There is a saying that goes something like this: When the people of a nation are starving, they have just one problem, but when the people of that nation become rich, they have a million problems. That is the basic premise of Tom Nichols’ most recent book, Our Own Worst Enemy: The Assault from Within on Modern Democracy. The prosperity enjoyed by those living in Western nations, he argues, has produced complacent and isolated individuals, as well as led to a decline in civic virtue among the people in their respective countries. In addition, social media has encouraged narcissistic behavior and further isolated people, enabling them to insulate themselves within echo chambers, thereby intensifying political polarization. The result has been an increase in “civic disengagement and illiberal behavior in the democracies.” We don’t just disagree with one another, we despise each other. We’re not just skeptical of people outside of our tribe, we don’t trust anyone. As a result, we’re slowly dismantling the institutions of our civil society and witnessing the rise of authoritarianism around the world.

Nichols compares contemporary liberal democracies to Montegrano, the fictitious name political scientist Edward Banfield gave to an actual Italian village he spent time observing in the 1950s (1958, The Moral Basis of a Backward Society, Glencoe, Ill: Free Press). The culture in Montegrano inhibited the people from coming together to promote their collective interests. Instead, elected officials and the people of Montegrano acted in ways that promoted only their own or familial interests, oftentimes at the expense of collective good. Failing to develop social capital and a sense of civic virtue required for cooperating beyond a small scale, the people of Montegrano remained mired in poverty. Today, liberal democracies are following the same pattern that Nichols argues could have similar results.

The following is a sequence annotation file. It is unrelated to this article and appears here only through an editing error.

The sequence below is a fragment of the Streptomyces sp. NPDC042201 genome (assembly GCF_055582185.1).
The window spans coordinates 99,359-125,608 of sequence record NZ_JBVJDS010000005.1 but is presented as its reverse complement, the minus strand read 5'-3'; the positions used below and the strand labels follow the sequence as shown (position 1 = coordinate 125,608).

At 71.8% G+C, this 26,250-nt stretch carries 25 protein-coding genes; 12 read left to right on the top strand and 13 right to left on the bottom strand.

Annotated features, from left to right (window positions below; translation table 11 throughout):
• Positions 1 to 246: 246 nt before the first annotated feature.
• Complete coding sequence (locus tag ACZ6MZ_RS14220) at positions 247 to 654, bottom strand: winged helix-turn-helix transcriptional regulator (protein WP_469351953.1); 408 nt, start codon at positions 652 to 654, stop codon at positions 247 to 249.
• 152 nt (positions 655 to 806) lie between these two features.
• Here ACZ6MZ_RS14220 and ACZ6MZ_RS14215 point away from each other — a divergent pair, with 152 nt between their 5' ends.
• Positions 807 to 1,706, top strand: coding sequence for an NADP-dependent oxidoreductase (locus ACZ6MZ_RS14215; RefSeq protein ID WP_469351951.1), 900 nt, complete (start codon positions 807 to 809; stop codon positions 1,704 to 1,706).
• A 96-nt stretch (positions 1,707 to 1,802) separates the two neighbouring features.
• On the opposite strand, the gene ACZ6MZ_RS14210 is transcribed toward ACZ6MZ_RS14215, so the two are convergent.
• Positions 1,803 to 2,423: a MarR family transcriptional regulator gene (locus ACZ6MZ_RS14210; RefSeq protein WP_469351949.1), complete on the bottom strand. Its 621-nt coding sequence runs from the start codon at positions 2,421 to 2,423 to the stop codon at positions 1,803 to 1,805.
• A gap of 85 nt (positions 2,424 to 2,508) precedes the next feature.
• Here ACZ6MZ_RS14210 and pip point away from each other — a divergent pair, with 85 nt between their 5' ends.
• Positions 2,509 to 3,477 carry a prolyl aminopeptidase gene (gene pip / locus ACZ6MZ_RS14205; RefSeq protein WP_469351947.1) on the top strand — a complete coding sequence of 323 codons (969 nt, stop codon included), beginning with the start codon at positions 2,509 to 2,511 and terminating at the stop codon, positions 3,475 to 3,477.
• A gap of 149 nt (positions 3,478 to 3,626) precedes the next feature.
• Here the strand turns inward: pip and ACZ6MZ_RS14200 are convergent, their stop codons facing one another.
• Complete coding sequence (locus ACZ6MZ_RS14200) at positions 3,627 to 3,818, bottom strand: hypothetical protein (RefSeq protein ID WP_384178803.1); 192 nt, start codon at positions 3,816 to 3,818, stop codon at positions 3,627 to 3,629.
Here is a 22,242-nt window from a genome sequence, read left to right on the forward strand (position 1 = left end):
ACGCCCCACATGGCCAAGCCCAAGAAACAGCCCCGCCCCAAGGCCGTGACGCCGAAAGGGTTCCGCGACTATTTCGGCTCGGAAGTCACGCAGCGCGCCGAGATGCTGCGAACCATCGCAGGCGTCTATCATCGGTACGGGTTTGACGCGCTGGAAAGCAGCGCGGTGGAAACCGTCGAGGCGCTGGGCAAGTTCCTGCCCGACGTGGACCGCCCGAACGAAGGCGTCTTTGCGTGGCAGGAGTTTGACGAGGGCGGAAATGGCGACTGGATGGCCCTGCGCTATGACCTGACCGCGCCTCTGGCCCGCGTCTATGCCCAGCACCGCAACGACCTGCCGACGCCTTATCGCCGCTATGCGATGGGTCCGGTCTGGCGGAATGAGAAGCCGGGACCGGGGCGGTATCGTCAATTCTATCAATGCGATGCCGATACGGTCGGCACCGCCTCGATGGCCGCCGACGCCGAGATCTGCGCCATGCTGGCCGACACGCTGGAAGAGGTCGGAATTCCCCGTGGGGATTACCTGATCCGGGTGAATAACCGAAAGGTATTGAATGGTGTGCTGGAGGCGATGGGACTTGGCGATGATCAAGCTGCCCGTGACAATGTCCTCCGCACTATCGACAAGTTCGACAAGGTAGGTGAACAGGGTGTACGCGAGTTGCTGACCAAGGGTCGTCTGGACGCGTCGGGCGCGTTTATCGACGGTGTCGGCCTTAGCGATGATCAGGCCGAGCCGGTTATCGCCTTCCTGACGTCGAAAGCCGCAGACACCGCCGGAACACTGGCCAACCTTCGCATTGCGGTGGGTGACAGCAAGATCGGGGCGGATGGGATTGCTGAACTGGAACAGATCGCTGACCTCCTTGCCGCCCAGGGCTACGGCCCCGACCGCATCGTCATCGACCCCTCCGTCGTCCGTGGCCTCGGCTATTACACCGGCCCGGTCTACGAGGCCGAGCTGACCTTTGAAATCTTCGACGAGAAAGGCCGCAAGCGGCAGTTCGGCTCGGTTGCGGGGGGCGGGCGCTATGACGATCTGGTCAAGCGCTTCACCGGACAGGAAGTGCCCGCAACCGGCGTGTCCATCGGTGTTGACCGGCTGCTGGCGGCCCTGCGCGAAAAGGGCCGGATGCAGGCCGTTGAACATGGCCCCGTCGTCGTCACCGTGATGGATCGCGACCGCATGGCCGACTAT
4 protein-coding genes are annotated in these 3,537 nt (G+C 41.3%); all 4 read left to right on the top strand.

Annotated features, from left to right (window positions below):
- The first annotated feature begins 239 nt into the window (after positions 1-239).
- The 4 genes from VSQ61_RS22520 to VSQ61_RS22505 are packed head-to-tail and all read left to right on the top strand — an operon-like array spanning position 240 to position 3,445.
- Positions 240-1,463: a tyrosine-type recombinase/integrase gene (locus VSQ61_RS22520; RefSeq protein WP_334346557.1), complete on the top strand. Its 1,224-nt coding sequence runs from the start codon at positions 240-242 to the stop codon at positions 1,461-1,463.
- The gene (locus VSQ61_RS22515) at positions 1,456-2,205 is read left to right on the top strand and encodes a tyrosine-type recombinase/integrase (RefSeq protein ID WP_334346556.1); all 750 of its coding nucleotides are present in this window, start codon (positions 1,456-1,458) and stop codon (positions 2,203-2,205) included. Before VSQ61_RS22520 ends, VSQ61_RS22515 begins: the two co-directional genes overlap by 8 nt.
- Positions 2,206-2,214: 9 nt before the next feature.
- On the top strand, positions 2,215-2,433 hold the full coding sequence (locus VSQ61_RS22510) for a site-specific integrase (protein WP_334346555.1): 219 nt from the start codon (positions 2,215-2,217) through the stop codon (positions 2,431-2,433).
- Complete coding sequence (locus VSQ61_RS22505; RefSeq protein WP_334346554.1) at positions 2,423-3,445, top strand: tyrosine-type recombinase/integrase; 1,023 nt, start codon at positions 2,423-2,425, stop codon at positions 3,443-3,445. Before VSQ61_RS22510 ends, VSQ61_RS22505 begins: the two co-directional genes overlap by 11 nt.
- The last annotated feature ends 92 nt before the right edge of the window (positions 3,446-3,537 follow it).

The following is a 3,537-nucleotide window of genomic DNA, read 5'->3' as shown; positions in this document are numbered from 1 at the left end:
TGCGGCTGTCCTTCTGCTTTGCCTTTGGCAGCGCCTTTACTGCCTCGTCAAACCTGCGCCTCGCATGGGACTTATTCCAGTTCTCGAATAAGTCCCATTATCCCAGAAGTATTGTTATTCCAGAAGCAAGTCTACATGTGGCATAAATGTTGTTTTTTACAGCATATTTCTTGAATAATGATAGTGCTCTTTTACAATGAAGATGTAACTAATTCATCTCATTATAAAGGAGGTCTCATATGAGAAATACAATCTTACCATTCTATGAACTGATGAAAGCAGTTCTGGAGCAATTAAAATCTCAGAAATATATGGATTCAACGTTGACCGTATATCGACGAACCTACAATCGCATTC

This civic sensibility, reinforced by time and repetition, allows us to overcome our individual flaws and construct a durable edifice of institutions, laws, and norms that protects our rights and freedoms. In the modern democracies, however, that edifice is now being washed away by the citizens themselves, as civic virtue drowns in narcissism, anger, and resentment. Bad citizenship is a passing malady, and it can be remedied by any number of means. But unvirtuous people are a fundamental and potentially fatal threat to a liberal democracy (p. 90).

Nichols says that the internet and the widespread use of social media largely contribute to the decline in the ideals of liberal democracy. There are certainly benefits of an interconnected world beyond the ease of online shopping and watching movies on demand from one’s living room. However, Nichols says, this interconnectedness fed into “envy and resentment” while encouraging “performative narcissism.” Twitter, YouTube, Facebook, and other social media sites certainly provide social benefits, such as facilitating the widespread mobilization of citizens to stand up to oppressive governments, but they also enable the spread of misinformation, have led to an increase in anxiety and depression, and empower mobs to stifle meaningful and legitimate discourse.

Not only are regular citizens using social media to air their grievances and pursue some semblance of elite status; politicians, too, have found it useful for influencing public opinion and amassing a large number of followers. On its face, this doesn’t appear problematic if the idea is that politicians have a new means of reaching their constituents. But recent research by Jeremy A. Frimer, et. al. (“Incivility is Rising among American Politicians on Twitter,” forthcoming in Social Psychological and Personality Science) shows that politicians using Twitter to attract more followers have discovered that negative and divisive commentary is the most effective means of doing so. The result has been a dramatic increase in the level of incivility among politicians on Twitter.